“It’s no surprise that this concept was born here,” Mercedes Vidal, councillor for mobility said at a public presentation of the plan in 2016. “In a city as dense as ours, it’s all the more necessary to re-conquer spaces.” If all goes as planned, around seven of the 13.8 million square metres now dedicated to motorised traffic will be freed up, the Guardian reported in 2016.

Everywhere I went I found creative innovation, experimentation and purposeful redesign to make the city better for street life. I have never seen so many street configurations. I walked and walked for kilometres, inspired by the imaginative approach. It really is an experimental laboratory for urban design.

Walking in the city is enabled by phased lights that automatically work for pedestrians. This is not a pedestrian green wave but still gives a sense that there is no advantage for the motor vehicle. There are pedestrian crossings at every junction, so no need to run for your life. The crossings are consistent and reliable.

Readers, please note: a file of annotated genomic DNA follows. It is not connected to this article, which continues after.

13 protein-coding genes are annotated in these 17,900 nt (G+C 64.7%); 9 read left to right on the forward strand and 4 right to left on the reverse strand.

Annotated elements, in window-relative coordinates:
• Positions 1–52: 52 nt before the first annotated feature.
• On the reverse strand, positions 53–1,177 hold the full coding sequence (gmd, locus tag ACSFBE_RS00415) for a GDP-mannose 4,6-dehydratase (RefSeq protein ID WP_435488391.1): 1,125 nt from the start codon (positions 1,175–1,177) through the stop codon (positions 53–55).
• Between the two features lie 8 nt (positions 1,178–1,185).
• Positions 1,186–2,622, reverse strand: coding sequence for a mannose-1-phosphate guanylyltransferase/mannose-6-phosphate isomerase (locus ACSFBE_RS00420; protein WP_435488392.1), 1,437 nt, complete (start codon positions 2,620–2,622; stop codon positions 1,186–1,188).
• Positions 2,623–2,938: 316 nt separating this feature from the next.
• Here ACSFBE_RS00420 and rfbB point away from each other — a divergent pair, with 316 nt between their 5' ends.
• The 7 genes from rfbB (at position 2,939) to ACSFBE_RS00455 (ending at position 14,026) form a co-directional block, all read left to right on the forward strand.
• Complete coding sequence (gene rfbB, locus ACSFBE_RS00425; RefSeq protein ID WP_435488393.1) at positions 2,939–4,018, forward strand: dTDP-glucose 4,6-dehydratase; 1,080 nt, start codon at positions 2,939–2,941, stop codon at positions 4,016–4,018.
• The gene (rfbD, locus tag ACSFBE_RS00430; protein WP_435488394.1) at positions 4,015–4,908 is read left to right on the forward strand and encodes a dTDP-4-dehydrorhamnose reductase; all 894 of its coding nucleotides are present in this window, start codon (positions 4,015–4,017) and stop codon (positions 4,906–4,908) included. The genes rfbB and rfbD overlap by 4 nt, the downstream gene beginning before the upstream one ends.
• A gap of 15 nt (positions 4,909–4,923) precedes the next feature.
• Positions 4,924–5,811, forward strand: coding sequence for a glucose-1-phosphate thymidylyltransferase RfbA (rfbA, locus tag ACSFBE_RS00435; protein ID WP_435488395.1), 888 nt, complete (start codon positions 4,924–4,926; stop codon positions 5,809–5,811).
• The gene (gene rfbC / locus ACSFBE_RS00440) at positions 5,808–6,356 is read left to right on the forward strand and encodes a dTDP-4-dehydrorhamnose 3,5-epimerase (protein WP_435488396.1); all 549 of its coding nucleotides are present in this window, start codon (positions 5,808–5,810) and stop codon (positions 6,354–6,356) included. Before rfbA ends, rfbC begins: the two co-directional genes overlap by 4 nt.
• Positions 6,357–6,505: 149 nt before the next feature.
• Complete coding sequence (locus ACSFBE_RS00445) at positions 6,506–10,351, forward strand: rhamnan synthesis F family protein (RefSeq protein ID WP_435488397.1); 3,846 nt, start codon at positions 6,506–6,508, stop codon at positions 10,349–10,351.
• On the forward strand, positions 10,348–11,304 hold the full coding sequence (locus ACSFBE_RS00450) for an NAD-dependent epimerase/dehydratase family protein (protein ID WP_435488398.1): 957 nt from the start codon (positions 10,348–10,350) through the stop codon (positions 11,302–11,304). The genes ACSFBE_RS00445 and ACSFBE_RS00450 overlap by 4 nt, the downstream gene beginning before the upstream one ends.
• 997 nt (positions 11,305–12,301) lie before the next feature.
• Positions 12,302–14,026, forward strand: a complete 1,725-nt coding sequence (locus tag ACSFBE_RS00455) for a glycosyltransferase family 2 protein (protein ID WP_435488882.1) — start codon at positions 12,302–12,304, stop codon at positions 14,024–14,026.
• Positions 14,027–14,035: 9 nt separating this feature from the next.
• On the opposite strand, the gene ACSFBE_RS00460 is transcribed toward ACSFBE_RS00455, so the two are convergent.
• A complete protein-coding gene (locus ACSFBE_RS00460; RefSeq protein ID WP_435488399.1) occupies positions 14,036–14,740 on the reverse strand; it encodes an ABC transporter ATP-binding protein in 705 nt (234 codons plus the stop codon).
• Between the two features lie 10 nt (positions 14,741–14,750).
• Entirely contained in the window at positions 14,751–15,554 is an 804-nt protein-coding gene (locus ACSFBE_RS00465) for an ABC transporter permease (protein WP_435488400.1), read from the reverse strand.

I was staying in Poblenou where the new superilla was making waves. Local resident and urban mobility expert, Silvia Cassoran had received threats for her support of it. One local car dealer seemed to be leading dissent. However, on the ground I saw free-range kids, families and locals enjoying the new car-free spaces.

In densely-populated areas of inner city London, reclaiming public space would benefit local residents. The London boroughs of Islington and Tower Hamlets are very densely populated, with scarce green spaces. Reclaiming streets as ‘citizen spaces’ for culture, leisure and the community would increase social cohesion, greening and quality of life.

Free-range kids in the Superilla del Poblenou

Every superilla will be designed to compliment the surrounding streets, Carlos told me. There is not a fixed ‘superilla’ blueprint. Every area is considered separately to reflect local needs.

The latest superilla, currently under construction, is around the historic food market of Sant Antoni. It made me think of how the streets around Borough Market and Smithfield would benefit from similar redesign.

The Ramblas

Rambla del Poblenou

The Ramblas were also something of a revelation for me. This is old infrastructure but they are very popular centres of street life in Barcelona. I walked the 1.3km of La Rambla from Plaça de Catalunya down to the sea. But what surprised me was how many streets in Barcelona had Ramblas. These are central, kerb-raised, pedestrian areas flanked by two narrow service roads with pavements adjoined to the shops and restaurants that line the street.